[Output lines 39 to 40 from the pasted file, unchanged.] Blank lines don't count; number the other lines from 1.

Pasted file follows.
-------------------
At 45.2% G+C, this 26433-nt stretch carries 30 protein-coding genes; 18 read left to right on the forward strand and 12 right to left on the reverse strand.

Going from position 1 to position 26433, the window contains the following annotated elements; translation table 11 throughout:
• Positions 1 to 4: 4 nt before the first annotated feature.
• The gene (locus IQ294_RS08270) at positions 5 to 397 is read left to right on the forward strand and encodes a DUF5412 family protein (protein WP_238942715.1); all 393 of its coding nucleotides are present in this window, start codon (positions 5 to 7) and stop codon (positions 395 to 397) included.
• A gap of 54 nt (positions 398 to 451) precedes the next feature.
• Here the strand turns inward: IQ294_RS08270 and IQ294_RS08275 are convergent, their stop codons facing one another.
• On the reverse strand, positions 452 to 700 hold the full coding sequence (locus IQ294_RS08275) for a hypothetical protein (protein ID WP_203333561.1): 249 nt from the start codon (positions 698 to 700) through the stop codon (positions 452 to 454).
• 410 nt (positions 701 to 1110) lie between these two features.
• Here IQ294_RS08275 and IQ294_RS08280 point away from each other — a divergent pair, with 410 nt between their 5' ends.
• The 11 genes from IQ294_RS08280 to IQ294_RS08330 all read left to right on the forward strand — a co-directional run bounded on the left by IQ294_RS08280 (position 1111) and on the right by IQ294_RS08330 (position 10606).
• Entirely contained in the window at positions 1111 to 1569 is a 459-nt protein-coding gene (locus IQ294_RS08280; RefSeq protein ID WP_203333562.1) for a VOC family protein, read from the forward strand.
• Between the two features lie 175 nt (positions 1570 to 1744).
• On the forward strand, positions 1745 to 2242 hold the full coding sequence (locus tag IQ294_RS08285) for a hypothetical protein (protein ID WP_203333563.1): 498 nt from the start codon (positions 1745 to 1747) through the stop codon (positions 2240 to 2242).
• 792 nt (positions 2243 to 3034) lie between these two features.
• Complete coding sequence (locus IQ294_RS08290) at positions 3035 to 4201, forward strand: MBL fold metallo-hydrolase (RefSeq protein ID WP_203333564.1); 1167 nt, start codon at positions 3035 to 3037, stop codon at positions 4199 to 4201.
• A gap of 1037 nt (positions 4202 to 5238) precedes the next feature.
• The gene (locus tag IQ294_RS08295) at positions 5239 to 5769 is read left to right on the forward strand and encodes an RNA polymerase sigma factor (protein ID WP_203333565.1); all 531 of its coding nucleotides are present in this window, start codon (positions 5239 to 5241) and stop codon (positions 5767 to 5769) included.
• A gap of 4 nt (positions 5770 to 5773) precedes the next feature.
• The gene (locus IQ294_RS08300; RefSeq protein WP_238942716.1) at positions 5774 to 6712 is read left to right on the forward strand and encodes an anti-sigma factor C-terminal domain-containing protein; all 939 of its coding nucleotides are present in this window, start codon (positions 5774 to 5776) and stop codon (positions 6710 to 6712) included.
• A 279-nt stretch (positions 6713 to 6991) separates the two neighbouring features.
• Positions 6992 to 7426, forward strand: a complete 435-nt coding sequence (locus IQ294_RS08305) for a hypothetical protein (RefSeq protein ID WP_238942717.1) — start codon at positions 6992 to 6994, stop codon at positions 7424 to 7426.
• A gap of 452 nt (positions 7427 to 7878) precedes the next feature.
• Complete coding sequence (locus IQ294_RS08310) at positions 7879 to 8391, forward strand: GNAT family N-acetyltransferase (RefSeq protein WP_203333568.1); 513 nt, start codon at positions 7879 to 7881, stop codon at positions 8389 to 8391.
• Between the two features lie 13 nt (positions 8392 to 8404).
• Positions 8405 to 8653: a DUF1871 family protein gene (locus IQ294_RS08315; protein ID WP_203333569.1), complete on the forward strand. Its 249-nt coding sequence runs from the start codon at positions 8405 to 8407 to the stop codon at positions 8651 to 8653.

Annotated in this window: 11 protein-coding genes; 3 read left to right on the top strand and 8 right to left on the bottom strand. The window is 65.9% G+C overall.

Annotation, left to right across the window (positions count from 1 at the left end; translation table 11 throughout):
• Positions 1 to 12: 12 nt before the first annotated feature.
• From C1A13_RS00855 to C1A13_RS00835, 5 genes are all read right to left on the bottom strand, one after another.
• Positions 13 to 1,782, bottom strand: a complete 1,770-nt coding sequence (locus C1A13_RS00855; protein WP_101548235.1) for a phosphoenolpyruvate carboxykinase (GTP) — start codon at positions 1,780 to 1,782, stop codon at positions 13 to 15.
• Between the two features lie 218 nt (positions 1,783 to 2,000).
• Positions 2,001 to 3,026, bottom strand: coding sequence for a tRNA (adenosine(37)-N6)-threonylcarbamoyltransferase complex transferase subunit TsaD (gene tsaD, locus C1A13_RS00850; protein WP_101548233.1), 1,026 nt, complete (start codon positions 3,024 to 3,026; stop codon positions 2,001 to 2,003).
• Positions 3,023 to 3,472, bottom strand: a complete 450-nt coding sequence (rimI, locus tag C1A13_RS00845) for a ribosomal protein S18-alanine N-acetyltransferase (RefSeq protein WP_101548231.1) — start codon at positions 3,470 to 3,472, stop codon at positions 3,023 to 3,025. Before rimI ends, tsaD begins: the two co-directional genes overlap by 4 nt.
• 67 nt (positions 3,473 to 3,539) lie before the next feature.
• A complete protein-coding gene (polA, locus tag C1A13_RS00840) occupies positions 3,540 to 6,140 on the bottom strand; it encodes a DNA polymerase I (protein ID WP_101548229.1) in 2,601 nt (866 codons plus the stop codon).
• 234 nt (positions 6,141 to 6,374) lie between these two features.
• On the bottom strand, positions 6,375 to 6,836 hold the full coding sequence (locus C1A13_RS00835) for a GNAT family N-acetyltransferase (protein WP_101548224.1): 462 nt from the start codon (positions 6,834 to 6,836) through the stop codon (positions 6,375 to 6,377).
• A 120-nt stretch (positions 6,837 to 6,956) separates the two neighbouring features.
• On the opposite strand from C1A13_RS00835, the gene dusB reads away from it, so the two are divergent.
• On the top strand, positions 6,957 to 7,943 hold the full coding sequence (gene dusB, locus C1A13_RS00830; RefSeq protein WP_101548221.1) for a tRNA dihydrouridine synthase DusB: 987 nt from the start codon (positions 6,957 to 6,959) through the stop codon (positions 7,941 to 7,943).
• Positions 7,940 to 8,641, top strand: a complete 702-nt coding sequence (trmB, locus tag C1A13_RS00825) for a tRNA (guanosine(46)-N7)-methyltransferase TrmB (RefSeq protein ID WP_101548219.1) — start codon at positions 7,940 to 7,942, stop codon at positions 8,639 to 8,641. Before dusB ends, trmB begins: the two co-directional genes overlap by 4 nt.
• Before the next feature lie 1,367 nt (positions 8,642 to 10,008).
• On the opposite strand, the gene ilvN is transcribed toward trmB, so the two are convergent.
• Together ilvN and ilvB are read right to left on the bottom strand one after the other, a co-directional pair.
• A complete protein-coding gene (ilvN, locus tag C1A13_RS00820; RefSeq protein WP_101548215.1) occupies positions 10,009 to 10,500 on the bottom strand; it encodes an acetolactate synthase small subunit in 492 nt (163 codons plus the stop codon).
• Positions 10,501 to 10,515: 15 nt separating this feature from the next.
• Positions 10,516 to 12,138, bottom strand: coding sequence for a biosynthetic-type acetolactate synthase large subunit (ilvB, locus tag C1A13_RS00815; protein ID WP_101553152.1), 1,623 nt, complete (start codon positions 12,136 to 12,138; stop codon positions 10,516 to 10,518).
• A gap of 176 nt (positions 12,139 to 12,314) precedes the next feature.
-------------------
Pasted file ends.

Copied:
• On the opposite strand from C1A13_RS00835, the gene dusB reads away from it, so the two are divergent.
• On the top strand, positions 6,957 to 7,943 hold the full coding sequence (gene dusB, locus C1A13_RS00830; RefSeq protein WP_101548221.1) for a tRNA dihydrouridine synthase DusB: 987 nt from the start codon (positions 6,957 to 6,959) through the stop codon (positions 7,941 to 7,943).